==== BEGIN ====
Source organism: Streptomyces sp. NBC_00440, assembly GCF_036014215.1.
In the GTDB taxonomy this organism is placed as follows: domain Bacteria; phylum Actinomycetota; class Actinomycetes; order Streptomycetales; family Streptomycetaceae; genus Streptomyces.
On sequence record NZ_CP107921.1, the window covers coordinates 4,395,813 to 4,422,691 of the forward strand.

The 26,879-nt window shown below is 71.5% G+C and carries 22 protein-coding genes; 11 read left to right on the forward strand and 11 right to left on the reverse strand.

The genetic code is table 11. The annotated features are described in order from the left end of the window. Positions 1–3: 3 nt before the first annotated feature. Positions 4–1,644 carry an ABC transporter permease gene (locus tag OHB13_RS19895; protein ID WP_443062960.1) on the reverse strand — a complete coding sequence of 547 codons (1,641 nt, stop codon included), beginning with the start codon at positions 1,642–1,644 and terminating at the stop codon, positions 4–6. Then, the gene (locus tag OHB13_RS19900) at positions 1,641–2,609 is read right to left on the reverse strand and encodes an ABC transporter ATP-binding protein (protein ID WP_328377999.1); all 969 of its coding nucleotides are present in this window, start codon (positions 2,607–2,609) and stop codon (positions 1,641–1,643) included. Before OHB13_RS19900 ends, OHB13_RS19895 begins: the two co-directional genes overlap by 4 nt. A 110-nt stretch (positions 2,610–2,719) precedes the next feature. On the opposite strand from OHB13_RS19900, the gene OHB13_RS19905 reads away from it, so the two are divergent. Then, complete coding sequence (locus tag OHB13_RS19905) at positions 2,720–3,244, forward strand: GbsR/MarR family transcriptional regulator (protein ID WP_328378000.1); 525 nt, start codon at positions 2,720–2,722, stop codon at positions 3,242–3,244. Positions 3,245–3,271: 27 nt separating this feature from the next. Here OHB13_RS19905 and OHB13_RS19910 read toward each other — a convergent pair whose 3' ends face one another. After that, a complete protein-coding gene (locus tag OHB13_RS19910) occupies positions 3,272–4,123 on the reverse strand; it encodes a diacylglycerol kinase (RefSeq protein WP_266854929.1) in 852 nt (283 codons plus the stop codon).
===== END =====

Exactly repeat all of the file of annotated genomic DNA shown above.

Source organism: Streptomyces sp. NBC_00440, assembly GCF_036014215.1.
In the GTDB taxonomy this organism is placed as follows: domain Bacteria; phylum Actinomycetota; class Actinomycetes; order Streptomycetales; family Streptomycetaceae; genus Streptomyces.
On sequence record NZ_CP107921.1, the window covers coordinates 4,395,813 to 4,422,691 of the forward strand.

The 26,879-nt window shown below is 71.5% G+C and carries 22 protein-coding genes; 11 read left to right on the forward strand and 11 right to left on the reverse strand.

The genetic code is table 11. The annotated features are described in order from the left end of the window. Positions 1–3: 3 nt before the first annotated feature. Positions 4–1,644 carry an ABC transporter permease gene (locus tag OHB13_RS19895; protein ID WP_443062960.1) on the reverse strand — a complete coding sequence of 547 codons (1,641 nt, stop codon included), beginning with the start codon at positions 1,642–1,644 and terminating at the stop codon, positions 4–6. Then, the gene (locus tag OHB13_RS19900) at positions 1,641–2,609 is read right to left on the reverse strand and encodes an ABC transporter ATP-binding protein (protein ID WP_328377999.1); all 969 of its coding nucleotides are present in this window, start codon (positions 2,607–2,609) and stop codon (positions 1,641–1,643) included. Before OHB13_RS19900 ends, OHB13_RS19895 begins: the two co-directional genes overlap by 4 nt. A 110-nt stretch (positions 2,610–2,719) precedes the next feature. On the opposite strand from OHB13_RS19900, the gene OHB13_RS19905 reads away from it, so the two are divergent. Then, complete coding sequence (locus tag OHB13_RS19905) at positions 2,720–3,244, forward strand: GbsR/MarR family transcriptional regulator (protein ID WP_328378000.1); 525 nt, start codon at positions 2,720–2,722, stop codon at positions 3,242–3,244. Positions 3,245–3,271: 27 nt separating this feature from the next. Here OHB13_RS19905 and OHB13_RS19910 read toward each other — a convergent pair whose 3' ends face one another. After that, a complete protein-coding gene (locus tag OHB13_RS19910) occupies positions 3,272–4,123 on the reverse strand; it encodes a diacylglycerol kinase (RefSeq protein WP_266854929.1) in 852 nt (283 codons plus the stop codon).